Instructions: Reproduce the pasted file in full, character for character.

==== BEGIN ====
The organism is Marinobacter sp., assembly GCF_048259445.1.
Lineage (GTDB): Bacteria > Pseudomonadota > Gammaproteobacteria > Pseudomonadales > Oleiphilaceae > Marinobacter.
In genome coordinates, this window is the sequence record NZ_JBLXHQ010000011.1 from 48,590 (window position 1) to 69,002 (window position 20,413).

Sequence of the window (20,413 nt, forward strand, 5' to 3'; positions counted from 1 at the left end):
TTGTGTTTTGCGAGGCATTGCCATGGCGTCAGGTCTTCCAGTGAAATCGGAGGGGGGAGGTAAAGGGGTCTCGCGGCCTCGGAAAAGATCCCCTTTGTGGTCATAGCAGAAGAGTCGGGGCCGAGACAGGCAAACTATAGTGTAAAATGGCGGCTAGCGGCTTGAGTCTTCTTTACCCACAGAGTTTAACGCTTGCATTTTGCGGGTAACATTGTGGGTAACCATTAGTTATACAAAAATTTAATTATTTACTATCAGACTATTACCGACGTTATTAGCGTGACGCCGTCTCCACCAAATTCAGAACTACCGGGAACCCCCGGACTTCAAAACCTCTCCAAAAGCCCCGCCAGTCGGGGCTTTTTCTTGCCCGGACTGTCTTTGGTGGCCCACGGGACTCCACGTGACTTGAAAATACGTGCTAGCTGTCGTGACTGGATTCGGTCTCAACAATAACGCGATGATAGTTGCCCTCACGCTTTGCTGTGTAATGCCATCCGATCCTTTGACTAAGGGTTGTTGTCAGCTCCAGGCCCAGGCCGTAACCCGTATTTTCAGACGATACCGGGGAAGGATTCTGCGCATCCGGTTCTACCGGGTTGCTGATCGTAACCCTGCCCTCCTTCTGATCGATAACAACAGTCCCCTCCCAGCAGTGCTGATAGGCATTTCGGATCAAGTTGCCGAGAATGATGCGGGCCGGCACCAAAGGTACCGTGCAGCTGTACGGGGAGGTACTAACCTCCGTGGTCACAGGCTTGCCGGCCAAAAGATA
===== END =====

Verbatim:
The organism is Marinobacter sp., assembly GCF_048259445.1.
Lineage (GTDB): Bacteria > Pseudomonadota > Gammaproteobacteria > Pseudomonadales > Oleiphilaceae > Marinobacter.
In genome coordinates, this window is the sequence record NZ_JBLXHQ010000011.1 from 48,590 (window position 1) to 69,002 (window position 20,413).

Sequence of the window (20,413 nt, forward strand, 5' to 3'; positions counted from 1 at the left end):
TTGTGTTTTGCGAGGCATTGCCATGGCGTCAGGTCTTCCAGTGAAATCGGAGGGGGGAGGTAAAGGGGTCTCGCGGCCTCGGAAAAGATCCCCTTTGTGGTCATAGCAGAAGAGTCGGGGCCGAGACAGGCAAACTATAGTGTAAAATGGCGGCTAGCGGCTTGAGTCTTCTTTACCCACAGAGTTTAACGCTTGCATTTTGCGGGTAACATTGTGGGTAACCATTAGTTATACAAAAATTTAATTATTTACTATCAGACTATTACCGACGTTATTAGCGTGACGCCGTCTCCACCAAATTCAGAACTACCGGGAACCCCCGGACTTCAAAACCTCTCCAAAAGCCCCGCCAGTCGGGGCTTTTTCTTGCCCGGACTGTCTTTGGTGGCCCACGGGACTCCACGTGACTTGAAAATACGTGCTAGCTGTCGTGACTGGATTCGGTCTCAACAATAACGCGATGATAGTTGCCCTCACGCTTTGCTGTGTAATGCCATCCGATCCTTTGACTAAGGGTTGTTGTCAGCTCCAGGCCCAGGCCGTAACCCGTATTTTCAGACGATACCGGGGAAGGATTCTGCGCATCCGGTTCTACCGGGTTGCTGATCGTAACCCTGCCCTCCTTCTGATCGATAACAACAGTCCCCTCCCAGCAGTGCTGATAGGCATTTCGGATCAAGTTGCCGAGAATGATGCGGGCCGGCACCAAAGGTACCGTGCAGCTGTACGGGGAGGTACTAACCTCCGTGGTCACAGGCTTGCCGGCCAAAAGATA